After dropping off our bags, we walked around and gazed at Amsterdam’s beauty. We found a festival in the courtyard of a museum. There is live music, food stands, and people everywhere. We walked around and checked out attractions on a map. I bought a curry flavored chicken dish that was handed to me in fried bread, which was better tasting than I expected. The amount of money I spent on water thus far amazed me. It is so hot out that in order to sustain life you needed to buy a water bottle every 5-10 minutes, ranging from 1 euro – 3 euro’s a pop.
Around 6:45pm, Chelsea arrived and met us back at the hostel. I was passed out on the top bunk, I think from the jetlag but also the heat. The four of us got ready for dinner, taking turns waiting for the showers since there was only two. When it was finally my turn, I was so excited for a nice cold shower to bring some life back into me. Let me tell you, this shower was 100% not going to bring me happiness. It looked nice and clean, with a small button to push for the water to come out. Upon one push, 10 seconds worth of scalding hot water pour out. Long story short, I stuck my head in the sink and bathed like a Neanderthal. At least the water was cool, not cold, cool. After my shower I foolishly thought I could put on makeup and it would stay on, I did it anyway but by the time we left it looked like I didn’t even shower.
Around 9pm, we left the hostel, starving. We walked around for a while looking for a place to eat that wouldn’t break the bank. By 11, we finally found one, the only bar that still had the kitchen open. It was confusing because the sky was so bright; it wasn’t until fifteen minutes past midnight that it was noticeably dark out. We ordered this delicious bruschetta to start. For dinner, I ordered steak, peppers and onions and a Hoegaarden beer. The food was amazing. After dinner we walked around and found a gelato place. The city was so quiet. Granted it was a Wednesday night, but it was quieter than I expected for a popular city.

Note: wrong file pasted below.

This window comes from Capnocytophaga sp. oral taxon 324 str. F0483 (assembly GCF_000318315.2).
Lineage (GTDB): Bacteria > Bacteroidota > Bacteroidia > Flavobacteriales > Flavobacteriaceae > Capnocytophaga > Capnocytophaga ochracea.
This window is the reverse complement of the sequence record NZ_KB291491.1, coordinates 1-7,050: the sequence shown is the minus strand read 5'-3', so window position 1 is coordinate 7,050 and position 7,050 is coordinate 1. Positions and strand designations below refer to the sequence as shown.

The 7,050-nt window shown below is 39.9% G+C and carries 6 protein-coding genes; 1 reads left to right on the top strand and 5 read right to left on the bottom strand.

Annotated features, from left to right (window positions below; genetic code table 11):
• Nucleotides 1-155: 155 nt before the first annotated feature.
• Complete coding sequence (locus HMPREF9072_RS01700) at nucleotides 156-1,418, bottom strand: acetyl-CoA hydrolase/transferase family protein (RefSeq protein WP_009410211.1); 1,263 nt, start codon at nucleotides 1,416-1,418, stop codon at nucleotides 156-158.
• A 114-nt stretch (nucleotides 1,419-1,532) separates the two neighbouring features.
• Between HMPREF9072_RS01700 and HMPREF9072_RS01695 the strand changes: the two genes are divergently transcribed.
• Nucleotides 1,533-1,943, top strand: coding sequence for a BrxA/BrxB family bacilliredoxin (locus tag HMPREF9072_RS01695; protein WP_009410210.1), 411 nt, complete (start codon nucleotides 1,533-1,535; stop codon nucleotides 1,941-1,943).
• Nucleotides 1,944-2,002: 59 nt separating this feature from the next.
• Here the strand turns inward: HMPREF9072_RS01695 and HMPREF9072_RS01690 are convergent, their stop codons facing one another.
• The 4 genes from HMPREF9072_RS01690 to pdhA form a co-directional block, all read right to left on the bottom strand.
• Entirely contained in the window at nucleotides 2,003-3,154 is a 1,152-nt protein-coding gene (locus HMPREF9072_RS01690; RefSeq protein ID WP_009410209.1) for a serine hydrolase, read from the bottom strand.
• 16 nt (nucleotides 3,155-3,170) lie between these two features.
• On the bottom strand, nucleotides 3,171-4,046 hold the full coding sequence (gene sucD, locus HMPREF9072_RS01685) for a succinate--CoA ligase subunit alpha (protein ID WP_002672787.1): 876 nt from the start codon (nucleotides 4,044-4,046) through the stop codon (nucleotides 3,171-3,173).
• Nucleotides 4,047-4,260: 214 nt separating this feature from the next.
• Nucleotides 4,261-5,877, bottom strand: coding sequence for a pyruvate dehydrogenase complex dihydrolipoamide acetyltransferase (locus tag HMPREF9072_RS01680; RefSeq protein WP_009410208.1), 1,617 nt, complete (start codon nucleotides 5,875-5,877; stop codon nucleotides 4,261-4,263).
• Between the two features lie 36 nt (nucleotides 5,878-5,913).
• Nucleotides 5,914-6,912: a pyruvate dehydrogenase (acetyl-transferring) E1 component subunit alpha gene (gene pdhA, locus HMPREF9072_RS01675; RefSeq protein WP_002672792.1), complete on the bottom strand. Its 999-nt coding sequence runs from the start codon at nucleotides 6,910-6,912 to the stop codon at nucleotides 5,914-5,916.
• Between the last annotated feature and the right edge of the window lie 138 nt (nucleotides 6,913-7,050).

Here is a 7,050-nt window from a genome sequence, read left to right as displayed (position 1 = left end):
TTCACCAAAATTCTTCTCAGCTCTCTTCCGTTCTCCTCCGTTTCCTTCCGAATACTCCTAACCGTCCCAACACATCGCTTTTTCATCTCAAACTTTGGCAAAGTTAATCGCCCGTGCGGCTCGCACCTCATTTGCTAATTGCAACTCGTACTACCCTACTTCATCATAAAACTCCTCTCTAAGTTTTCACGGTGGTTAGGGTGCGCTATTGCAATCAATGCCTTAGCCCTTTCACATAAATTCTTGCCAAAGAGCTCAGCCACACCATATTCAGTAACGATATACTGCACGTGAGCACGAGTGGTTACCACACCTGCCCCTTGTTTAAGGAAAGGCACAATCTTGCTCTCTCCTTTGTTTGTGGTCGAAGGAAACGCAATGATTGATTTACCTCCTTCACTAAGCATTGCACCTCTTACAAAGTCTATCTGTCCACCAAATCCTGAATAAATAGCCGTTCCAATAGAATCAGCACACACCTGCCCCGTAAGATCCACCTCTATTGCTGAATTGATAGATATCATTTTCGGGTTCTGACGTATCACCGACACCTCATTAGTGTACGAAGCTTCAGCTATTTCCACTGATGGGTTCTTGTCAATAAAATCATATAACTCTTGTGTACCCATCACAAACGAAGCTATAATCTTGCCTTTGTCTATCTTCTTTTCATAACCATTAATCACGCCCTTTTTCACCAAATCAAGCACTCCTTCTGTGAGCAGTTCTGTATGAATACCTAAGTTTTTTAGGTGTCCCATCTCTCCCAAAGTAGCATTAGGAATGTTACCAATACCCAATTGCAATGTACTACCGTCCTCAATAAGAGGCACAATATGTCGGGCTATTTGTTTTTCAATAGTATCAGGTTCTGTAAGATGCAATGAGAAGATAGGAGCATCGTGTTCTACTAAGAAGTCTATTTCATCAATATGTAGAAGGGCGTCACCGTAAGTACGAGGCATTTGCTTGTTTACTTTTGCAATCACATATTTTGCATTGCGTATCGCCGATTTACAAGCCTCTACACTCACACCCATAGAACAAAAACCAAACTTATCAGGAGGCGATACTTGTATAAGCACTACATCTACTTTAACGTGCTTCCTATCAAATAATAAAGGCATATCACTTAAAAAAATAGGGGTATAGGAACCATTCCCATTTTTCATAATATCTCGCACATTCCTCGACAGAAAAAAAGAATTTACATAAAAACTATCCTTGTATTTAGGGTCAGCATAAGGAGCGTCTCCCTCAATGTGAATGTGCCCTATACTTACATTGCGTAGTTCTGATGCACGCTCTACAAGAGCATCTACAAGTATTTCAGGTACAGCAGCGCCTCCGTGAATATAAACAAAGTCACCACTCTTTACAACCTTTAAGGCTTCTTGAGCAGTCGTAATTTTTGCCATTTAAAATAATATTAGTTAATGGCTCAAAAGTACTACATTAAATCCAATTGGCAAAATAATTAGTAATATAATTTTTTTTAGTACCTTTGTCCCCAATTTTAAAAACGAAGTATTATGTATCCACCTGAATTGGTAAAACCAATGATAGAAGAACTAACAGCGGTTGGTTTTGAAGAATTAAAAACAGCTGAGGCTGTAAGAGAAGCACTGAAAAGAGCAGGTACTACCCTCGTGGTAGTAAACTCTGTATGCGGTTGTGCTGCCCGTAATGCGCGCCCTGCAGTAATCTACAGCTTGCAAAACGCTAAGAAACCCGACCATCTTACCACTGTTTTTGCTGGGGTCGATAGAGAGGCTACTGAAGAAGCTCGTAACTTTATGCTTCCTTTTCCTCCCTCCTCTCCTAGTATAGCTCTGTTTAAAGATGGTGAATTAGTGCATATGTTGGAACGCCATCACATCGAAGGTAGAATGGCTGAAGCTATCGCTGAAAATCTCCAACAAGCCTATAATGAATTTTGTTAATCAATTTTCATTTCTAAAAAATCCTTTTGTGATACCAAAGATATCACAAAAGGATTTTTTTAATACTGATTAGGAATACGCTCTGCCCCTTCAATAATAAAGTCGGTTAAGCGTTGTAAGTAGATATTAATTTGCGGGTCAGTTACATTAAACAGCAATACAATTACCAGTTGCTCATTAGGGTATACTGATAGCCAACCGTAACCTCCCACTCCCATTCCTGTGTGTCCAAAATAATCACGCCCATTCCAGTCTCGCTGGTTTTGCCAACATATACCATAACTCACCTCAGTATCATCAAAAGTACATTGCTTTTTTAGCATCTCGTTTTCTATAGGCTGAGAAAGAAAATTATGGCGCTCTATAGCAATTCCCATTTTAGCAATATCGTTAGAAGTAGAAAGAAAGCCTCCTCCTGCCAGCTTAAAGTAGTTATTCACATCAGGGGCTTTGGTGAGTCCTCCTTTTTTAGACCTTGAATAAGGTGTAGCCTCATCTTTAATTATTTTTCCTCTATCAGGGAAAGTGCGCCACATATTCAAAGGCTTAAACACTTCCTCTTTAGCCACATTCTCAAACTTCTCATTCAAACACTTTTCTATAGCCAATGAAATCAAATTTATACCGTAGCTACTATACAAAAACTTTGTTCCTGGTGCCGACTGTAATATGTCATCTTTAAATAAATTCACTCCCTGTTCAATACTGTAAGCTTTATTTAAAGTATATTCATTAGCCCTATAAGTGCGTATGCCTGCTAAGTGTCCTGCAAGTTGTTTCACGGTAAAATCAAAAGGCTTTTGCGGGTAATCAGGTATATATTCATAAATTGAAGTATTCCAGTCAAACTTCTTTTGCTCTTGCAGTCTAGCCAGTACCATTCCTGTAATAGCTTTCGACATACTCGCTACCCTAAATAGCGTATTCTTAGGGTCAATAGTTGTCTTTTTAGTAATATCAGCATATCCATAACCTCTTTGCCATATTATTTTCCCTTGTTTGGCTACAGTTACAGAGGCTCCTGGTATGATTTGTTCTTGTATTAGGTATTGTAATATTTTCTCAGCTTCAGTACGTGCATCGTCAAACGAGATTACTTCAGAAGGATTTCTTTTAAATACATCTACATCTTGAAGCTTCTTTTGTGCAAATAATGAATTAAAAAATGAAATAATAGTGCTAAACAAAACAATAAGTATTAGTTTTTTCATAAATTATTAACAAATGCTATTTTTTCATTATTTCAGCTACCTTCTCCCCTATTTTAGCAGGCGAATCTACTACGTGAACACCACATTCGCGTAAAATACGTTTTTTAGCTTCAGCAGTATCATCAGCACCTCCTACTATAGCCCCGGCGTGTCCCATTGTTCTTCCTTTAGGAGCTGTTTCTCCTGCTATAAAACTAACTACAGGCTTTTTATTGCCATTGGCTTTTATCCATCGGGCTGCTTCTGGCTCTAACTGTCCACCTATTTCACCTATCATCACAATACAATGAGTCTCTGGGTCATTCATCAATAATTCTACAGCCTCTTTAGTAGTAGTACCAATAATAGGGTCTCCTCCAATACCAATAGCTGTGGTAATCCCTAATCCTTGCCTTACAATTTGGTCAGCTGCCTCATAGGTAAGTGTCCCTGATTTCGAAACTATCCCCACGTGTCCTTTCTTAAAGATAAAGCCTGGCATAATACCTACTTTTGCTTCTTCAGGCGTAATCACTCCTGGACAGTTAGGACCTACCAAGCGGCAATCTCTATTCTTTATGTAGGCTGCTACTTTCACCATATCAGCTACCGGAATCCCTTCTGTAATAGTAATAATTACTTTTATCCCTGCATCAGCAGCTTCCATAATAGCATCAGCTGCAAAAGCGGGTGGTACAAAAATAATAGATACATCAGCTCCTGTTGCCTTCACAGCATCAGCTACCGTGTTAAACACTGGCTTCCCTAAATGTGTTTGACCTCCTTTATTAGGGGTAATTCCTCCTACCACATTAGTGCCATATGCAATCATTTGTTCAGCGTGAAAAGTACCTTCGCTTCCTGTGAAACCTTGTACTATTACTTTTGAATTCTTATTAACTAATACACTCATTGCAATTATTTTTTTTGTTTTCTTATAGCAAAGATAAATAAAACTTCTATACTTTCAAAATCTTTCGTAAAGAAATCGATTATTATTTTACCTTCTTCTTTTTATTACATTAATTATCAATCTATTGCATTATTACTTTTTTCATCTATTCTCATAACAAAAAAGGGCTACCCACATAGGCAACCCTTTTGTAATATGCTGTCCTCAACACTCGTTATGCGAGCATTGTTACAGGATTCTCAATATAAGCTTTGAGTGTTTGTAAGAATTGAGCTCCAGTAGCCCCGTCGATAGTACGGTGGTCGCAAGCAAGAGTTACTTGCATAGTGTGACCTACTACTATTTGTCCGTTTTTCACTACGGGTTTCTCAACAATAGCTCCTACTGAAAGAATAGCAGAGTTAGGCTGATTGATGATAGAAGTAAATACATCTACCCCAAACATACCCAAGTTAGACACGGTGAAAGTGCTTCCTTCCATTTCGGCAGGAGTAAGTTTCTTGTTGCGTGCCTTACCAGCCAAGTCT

When we got back to the hostel everyone in the room was sleeping. It was pitch dark aside from the flashlights on our phones. I managed to change into pj’s and now had to climb to the top bunk which did not have a ladder. Praying to God, I didn’t step on this poor sleeping girls face. I had all my stuff on my bed and looked for my contact case so I could give my eyes a rest. I couldn’t find it in any pocket, and I thought maybe I left it on the sink in the room. So I risked my life and leaped off the bed, trying to not shake the bottom bunk. Just my luck it wasn’t there. By the time I hurled myself back up into the bed I was so hot and tire I just decided to sleep with them in. Being in a hostel for the first time and hearing scary stories, I slept with all of my belongings. In a twin sized bed, on the top bunk, I put my backpack by my head and shoved loose items like my phone, kindle, and charger inside of the folded up thicker blanket the hostel gave to us. I slept with my purse across my body and my button down shirt and a sheet. The room felt like it was a million degrees. I thought I was going to suffocate that’s how thick the air felt. As soon as I stopped moving and began to fall asleep a hot, muggy blanket of dry air rested over my face.